As we have noted, Oracle provides alter system commands to allow the DBA to change the configuration of the Oracle RAM memory. Before we look at using these features for automatic tuning, let’s briefly review the main parameters and see how they operate. The following output is an example of a change that has been rejected by Oracle because there is insufficient UNIX memory to expand the selected pool:

SQL> alter system set shared_pool_size=64m;
alter system set shared_pool_size=64m
ERROR at line 1:
ORA-02097: parameter cannot be modified because specified value is invalid
ORA-04033: Insufficient memory to grow pool

In the case of the preceding example, the error was generated because the command would have exceeded the value of the sga_max_size parameter. In the example that follows, you expand the shared pool to 300 megabytes, and we can immediately confirm the change with the show parameters command:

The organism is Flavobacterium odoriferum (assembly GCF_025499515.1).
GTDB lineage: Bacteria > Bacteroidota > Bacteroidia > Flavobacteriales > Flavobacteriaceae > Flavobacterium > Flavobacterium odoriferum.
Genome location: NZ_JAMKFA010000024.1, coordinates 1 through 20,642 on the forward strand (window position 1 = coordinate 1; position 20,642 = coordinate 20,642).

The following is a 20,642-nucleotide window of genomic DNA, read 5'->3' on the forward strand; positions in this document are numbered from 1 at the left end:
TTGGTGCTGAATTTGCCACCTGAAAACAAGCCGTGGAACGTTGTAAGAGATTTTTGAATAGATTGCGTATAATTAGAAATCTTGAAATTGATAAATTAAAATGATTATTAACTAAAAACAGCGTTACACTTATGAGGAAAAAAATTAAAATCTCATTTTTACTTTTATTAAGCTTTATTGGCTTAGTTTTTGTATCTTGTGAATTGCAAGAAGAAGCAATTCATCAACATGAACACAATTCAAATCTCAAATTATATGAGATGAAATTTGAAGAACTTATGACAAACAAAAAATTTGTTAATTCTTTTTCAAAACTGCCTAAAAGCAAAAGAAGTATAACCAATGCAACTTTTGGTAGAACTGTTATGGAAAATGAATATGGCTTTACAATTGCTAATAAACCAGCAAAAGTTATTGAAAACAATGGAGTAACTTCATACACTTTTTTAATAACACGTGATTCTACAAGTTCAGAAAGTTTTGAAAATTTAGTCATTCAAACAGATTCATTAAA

SQL> connect system/manager as sysdba;
SQL> alter system set shared_pool_size=300m;

System altered.

SQL> show parameter shared_pool

NAME                                 TYPE        VALUE
------------------------------------ ----------- -----------
shared_pool_reserved_size            big integer 1258291
shared_pool_size                     big integer 33554432

Now that you see how you can alter the individual SGA components, let’s move on and take a look at how Oracle manages dynamic RAM memory in a UNIX environment.

This is an excerpt from "Oracle High Performance tuning with STATSPACK" by Oracle Press.

If you like Oracle tuning, you may enjoy the new book "Oracle Tuning: The Definitive Reference", over 900 pages of BC's favorite tuning tips & scripts.